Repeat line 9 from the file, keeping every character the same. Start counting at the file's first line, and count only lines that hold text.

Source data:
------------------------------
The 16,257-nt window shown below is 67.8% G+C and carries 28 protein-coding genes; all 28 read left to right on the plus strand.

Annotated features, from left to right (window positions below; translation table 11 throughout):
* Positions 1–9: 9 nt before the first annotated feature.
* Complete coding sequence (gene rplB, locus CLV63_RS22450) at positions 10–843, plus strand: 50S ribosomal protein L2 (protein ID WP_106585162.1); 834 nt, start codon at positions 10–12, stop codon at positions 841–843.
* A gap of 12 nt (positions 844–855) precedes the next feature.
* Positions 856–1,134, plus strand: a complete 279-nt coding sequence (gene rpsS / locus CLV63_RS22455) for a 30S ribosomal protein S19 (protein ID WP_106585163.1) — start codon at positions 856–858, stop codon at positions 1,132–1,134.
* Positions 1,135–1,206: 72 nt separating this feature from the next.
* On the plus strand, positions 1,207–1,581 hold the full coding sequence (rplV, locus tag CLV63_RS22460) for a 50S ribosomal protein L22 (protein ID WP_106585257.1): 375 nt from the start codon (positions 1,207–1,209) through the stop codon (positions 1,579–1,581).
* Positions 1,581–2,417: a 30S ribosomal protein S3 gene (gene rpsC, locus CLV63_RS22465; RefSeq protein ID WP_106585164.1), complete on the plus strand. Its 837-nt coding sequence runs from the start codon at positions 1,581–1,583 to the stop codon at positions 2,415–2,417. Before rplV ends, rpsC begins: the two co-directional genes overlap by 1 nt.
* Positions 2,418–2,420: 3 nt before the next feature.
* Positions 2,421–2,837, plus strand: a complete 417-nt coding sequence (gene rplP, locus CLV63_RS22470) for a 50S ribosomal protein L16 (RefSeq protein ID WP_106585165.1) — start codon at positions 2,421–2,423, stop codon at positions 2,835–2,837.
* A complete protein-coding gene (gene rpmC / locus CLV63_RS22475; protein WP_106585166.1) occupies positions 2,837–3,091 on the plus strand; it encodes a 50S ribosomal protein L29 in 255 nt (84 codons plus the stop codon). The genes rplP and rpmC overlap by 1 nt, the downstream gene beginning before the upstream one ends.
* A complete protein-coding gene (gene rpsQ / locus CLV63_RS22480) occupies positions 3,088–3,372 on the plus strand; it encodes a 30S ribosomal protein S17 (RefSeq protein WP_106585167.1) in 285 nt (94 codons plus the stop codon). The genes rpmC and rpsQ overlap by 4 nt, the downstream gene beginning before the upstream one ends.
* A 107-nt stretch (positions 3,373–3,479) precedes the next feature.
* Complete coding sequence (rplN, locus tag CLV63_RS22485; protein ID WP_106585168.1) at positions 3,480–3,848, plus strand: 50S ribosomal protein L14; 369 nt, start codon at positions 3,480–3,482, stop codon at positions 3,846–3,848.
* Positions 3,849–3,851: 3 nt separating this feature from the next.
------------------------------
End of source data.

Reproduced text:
* Positions 1,581–2,417: a 30S ribosomal protein S3 gene (gene rpsC, locus CLV63_RS22465; RefSeq protein ID WP_106585164.1), complete on the plus strand. Its 837-nt coding sequence runs from the start codon at positions 1,581–1,583 to the stop codon at positions 2,415–2,417. Before rplV ends, rpsC begins: the two co-directional genes overlap by 1 nt.